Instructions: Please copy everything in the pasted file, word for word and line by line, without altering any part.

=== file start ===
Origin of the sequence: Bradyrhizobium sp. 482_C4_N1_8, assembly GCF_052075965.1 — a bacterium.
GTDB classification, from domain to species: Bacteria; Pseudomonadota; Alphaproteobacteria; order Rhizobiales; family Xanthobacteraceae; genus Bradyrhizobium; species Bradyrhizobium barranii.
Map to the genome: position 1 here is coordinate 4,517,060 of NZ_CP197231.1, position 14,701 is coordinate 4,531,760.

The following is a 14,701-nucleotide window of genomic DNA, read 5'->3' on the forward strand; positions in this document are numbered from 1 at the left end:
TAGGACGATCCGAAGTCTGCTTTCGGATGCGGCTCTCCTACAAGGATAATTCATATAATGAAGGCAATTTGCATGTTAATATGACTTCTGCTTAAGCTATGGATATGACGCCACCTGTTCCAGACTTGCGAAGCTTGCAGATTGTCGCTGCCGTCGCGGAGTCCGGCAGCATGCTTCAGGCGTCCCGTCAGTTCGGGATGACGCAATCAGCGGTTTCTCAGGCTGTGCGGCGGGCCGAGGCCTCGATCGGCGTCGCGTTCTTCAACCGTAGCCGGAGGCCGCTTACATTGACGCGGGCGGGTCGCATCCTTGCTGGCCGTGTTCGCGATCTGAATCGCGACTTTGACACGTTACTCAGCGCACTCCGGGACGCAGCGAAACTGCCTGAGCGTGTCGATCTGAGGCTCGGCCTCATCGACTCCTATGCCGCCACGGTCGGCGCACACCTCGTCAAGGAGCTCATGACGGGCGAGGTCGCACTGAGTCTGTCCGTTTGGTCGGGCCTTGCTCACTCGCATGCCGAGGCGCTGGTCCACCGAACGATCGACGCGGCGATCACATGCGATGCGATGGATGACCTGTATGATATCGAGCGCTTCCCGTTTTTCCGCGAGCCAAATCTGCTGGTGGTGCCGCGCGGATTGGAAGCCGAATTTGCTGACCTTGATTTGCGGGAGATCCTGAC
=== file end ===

Origin of the sequence: Bradyrhizobium sp. 482_C4_N1_8, assembly GCF_052075965.1 — a bacterium.
GTDB classification, from domain to species: Bacteria; Pseudomonadota; Alphaproteobacteria; order Rhizobiales; family Xanthobacteraceae; genus Bradyrhizobium; species Bradyrhizobium barranii.
Map to the genome: position 1 here is coordinate 4,517,060 of NZ_CP197231.1, position 14,701 is coordinate 4,531,760.

The following is a 14,701-nucleotide window of genomic DNA, read 5'->3' on the forward strand; positions in this document are numbered from 1 at the left end:
TAGGACGATCCGAAGTCTGCTTTCGGATGCGGCTCTCCTACAAGGATAATTCATATAATGAAGGCAATTTGCATGTTAATATGACTTCTGCTTAAGCTATGGATATGACGCCACCTGTTCCAGACTTGCGAAGCTTGCAGATTGTCGCTGCCGTCGCGGAGTCCGGCAGCATGCTTCAGGCGTCCCGTCAGTTCGGGATGACGCAATCAGCGGTTTCTCAGGCTGTGCGGCGGGCCGAGGCCTCGATCGGCGTCGCGTTCTTCAACCGTAGCCGGAGGCCGCTTACATTGACGCGGGCGGGTCGCATCCTTGCTGGCCGTGTTCGCGATCTGAATCGCGACTTTGACACGTTACTCAGCGCACTCCGGGACGCAGCGAAACTGCCTGAGCGTGTCGATCTGAGGCTCGGCCTCATCGACTCCTATGCCGCCACGGTCGGCGCACACCTCGTCAAGGAGCTCATGACGGGCGAGGTCGCACTGAGTCTGTCCGTTTGGTCGGGCCTTGCTCACTCGCATGCCGAGGCGCTGGTCCACCGAACGATCGACGCGGCGATCACATGCGATGCGATGGATGACCTGTATGATATCGAGCGCTTCCCGTTTTTCCGCGAGCCAAATCTGCTGGTGGTGCCGCGCGGATTGGAAGCCGAATTTGCTGACCTTGATTTGCGGGAGATCCTGAC